– notification must be given so that users can object to its usage (a user must be able to object from any kind of device);
– information collected must not be corroborated with other information (client files or traffic statistics from other websites, for example);
– the dropped tracker can only be used to create anonymous statistics and cannot monitor browsing on different sites. It must not be saved for more than 13 months and cannot be extended with new visits;
– raw traffic data that includes identification information can also not be saved for more than 13 months;
– an IP address used for geolocation is not allowed to identify the users’ street: only the first two octets of the IPv4 address can be kept and potentially used for geolocation (for IPv6 only the first 6 octets can be saved).
Nowadays, few tools allow compliance with these different conditions.
The analytics solutions that do not respect the above conditions must receive the users’ prior consent before being used.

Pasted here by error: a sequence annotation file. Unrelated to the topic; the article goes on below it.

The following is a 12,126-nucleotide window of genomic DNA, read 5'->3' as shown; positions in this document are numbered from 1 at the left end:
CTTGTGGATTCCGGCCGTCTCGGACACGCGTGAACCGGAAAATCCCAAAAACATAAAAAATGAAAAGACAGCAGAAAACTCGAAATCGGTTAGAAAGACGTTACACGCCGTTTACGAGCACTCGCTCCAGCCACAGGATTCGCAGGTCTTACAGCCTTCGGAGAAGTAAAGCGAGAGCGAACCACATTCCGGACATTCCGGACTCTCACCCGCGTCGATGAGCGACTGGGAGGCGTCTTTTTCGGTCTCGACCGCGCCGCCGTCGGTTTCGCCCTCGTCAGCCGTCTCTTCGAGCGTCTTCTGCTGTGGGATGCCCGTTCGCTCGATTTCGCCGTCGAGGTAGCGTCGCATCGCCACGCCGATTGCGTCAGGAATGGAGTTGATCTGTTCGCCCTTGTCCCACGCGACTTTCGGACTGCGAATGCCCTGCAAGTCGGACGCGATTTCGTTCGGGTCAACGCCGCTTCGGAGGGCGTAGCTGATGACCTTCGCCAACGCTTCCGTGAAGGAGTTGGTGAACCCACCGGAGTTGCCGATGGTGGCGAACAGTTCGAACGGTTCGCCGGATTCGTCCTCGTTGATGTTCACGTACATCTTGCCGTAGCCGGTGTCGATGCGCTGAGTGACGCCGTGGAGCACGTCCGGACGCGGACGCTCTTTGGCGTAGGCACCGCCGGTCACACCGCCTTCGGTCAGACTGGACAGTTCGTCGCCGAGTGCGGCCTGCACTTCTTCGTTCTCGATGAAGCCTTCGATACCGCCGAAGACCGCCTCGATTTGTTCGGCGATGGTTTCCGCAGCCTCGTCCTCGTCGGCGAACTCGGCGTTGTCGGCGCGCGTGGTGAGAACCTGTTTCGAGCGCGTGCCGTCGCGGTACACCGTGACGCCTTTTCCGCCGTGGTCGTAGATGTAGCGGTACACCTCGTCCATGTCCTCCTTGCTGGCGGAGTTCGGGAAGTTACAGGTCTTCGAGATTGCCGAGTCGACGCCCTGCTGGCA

How do websites obtain the users’ consent?
Users must be informed and give prior consent before cookies and trackers can be dropped on to their device
– If the concerned person has not given his/her consent, the cookies and trackers cannot be dropped or identified on to his/her device.
Users must be informed each time a new cookie objective is added to the other initially planned objectives.
The users’ consent is a free, specific and informed expression of will: the consent’s validity is thus related to the quality of the received information.
– Information must be visible, highlighted and complete.
– It must be written in simple, understandable terms.
– It must allow users to be perfectly informed about different cookie objectives.
The consent is only valid if the user makes an actual choice.
– The consent is only valid if the concerned person is able to make a valid choice without any important negative outcomes in case he/she refuses to give his/her consent. The user refusing a cookie that requires his/her consent must be able to continue to benefit from the service (access to a website, for example).
This choice must be available on all applications and Internet sites.